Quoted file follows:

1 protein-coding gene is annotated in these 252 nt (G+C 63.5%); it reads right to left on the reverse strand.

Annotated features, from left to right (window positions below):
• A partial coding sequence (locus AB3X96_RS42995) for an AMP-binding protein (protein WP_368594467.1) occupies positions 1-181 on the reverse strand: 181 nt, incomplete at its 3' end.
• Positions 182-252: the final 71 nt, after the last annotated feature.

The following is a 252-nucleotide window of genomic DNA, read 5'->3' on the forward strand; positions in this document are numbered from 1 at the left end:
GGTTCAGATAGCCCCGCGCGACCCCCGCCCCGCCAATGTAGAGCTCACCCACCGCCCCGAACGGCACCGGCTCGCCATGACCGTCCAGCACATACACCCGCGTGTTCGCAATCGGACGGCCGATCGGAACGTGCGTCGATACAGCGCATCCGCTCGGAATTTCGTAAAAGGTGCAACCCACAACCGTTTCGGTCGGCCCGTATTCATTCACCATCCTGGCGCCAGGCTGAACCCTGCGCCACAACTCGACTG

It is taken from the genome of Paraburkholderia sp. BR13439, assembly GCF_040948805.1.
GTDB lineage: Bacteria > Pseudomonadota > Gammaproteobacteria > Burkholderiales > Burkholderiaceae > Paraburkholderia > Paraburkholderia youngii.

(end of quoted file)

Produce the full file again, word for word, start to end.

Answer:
1 protein-coding gene is annotated in these 252 nt (G+C 63.5%); it reads right to left on the reverse strand.

Annotated features, from left to right (window positions below):
• A partial coding sequence (locus AB3X96_RS42995) for an AMP-binding protein (protein WP_368594467.1) occupies positions 1-181 on the reverse strand: 181 nt, incomplete at its 3' end.
• Positions 182-252: the final 71 nt, after the last annotated feature.

The following is a 252-nucleotide window of genomic DNA, read 5'->3' on the forward strand; positions in this document are numbered from 1 at the left end:
GGTTCAGATAGCCCCGCGCGACCCCCGCCCCGCCAATGTAGAGCTCACCCACCGCCCCGAACGGCACCGGCTCGCCATGACCGTCCAGCACATACACCCGCGTGTTCGCAATCGGACGGCCGATCGGAACGTGCGTCGATACAGCGCATCCGCTCGGAATTTCGTAAAAGGTGCAACCCACAACCGTTTCGGTCGGCCCGTATTCATTCACCATCCTGGCGCCAGGCTGAACCCTGCGCCACAACTCGACTG

It is taken from the genome of Paraburkholderia sp. BR13439, assembly GCF_040948805.1.
GTDB lineage: Bacteria > Pseudomonadota > Gammaproteobacteria > Burkholderiales > Burkholderiaceae > Paraburkholderia > Paraburkholderia youngii.